James Abbott McNeill Whistler

An original James Abbott McNeill Whistler Etching.


Original etching and drypoint printed in black ink on heavy wove paper.

Signed in the plate with the butterfly monogram to the left of the dark doorway.

A superb, richly printed early, untrimmed proof impression of Glasgow’s fourth state of thirteen, Kennedy’s fourth state of six. printed after the addition of the old man on the steps, the two figures in the shadow of the doorway behind him and the gondola with gondolier in the canal to the far right, but prior to the addition of the large hat to the figure of the child to the right of the doorway, with touches of burr and a delicate plate tone throughout, apart from the edition originally announced as 100 (of which there are only 54 known to have been printed). Published by the Fine Art Society, London, 1880, in the series Venice, Whistler. Twelve Etchings, commonly referred to as the “First Venice Set”.

Catalog: Kennedy 193 iv/vi; Glasgow 221 iv/xiii; Mansfield 190; Grolier Club 160; Wedmore 158.

Platemark: 7 15/16 x 11 7/16 inches Sheet size: 11 1/4 x 15 1/2 inches

Whistler’s Venetian etchings are one of the greatest achievements of his art. He went to Venice in late 1879, but he had been planning a visit since 1876. His cataclysmic financial state had delayed the trip, however, until a commission, and a check from the Fine Art Society in September 1879 enabled him to go with the purpose of making 12 etchings.

In Venice Whistler continued to explore the themes and variations which had preoccupied him for years, demonstrating the consistency of his formal concerns. While his subjects are attractive and capture the feeling of the city, he was not interested in subject as an end in itself. Upon close examination it appears that his interest lay in the more purely abstract elements of the composition, and that the subject played an increasingly incidental role. This was anticipated in the portrait “arrangements” of the 1870’s, and in the decoration for the “Peacock Room.” In his pamphlet Harmony in Blue and Gold: The Peacock Room of 1877, Whistler maintained that the peacock motif was only a “means” of carrying out a formal arrangement in gold on blue and blue on gold.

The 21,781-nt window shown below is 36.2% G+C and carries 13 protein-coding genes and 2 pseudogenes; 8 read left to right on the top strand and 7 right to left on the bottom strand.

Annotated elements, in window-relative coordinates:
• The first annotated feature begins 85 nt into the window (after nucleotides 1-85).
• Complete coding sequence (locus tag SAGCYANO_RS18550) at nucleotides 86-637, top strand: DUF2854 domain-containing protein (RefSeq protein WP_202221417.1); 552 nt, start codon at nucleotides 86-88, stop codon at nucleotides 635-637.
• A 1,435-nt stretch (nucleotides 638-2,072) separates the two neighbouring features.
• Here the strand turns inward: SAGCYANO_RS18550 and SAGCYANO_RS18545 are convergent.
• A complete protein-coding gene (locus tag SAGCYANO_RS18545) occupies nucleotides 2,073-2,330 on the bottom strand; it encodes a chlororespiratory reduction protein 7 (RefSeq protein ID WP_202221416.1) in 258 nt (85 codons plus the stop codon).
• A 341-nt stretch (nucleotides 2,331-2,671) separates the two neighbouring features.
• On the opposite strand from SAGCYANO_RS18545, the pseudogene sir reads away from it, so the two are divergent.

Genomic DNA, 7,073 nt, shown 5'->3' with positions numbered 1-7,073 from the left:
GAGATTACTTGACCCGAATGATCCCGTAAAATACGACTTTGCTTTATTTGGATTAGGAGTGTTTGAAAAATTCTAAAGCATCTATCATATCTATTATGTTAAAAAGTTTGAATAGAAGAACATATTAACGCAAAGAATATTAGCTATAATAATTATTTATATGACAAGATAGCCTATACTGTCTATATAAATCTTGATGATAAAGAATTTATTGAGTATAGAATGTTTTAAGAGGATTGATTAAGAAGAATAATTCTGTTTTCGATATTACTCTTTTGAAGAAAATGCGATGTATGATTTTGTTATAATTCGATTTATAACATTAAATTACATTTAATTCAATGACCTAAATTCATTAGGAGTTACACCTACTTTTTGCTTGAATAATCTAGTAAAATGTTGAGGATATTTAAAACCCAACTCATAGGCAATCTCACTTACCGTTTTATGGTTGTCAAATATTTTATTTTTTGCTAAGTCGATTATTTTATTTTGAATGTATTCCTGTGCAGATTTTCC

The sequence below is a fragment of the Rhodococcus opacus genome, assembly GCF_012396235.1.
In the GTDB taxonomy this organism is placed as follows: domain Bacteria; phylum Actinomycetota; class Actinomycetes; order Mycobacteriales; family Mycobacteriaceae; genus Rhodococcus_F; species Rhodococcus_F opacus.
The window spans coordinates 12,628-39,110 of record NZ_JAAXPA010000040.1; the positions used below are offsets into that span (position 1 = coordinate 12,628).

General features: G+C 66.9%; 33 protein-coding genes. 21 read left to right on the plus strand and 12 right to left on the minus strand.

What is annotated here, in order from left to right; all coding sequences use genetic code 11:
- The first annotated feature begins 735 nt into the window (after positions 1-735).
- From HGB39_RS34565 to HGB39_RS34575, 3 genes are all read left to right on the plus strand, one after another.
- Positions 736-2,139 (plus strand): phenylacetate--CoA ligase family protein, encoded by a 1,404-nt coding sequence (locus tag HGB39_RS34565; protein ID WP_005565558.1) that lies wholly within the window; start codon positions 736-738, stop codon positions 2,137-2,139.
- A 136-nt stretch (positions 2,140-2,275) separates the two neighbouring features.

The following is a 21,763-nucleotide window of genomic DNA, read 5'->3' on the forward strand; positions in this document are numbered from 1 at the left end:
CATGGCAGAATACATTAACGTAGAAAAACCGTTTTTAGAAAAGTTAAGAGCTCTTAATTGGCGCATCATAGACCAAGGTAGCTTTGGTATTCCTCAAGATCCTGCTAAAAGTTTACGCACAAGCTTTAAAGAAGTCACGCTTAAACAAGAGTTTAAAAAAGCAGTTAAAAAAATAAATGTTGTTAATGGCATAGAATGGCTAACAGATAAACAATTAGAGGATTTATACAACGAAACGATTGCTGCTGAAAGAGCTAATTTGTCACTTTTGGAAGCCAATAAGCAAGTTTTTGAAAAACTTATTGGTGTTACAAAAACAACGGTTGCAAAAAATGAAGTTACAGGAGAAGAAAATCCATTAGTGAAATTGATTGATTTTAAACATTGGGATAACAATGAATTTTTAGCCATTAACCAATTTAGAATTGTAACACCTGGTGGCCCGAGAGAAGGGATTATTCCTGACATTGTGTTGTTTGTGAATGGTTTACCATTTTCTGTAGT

Looked at in this context, the Venice etchings can be divided into groups, each of which explores a similar theme with formal variations, and can be seen as the logical outgrowth of Whistler’s early work in the medium.

Whistler continued to explore the decorative and spatial possibilities of figures in doorways which he had first explored in 1858. This idea was extended the following year to include a succession of doorways and courtyards. In Venice he used the magnificent arched doorways with their cast iron grillwork and mysterious inner spaces to great advantage, as well as the narrow covered passageways which link the calli and often open into canals.

In 1996 in his Print Quarterly article “The Sites of Whistler’s Venice Etchings,” Alastair Grieve has located this image at a complex spot east of the Rialto Bridge where three sestieri (districts) of the city conjoin. Whistler’s main focus is on the dimly lit arched doorway where an old man is engaged in unexplained activity. A gondolier rows away around the corner, along the Rio de la Fava, while another approaches, having just past under the Ponte San Antonio.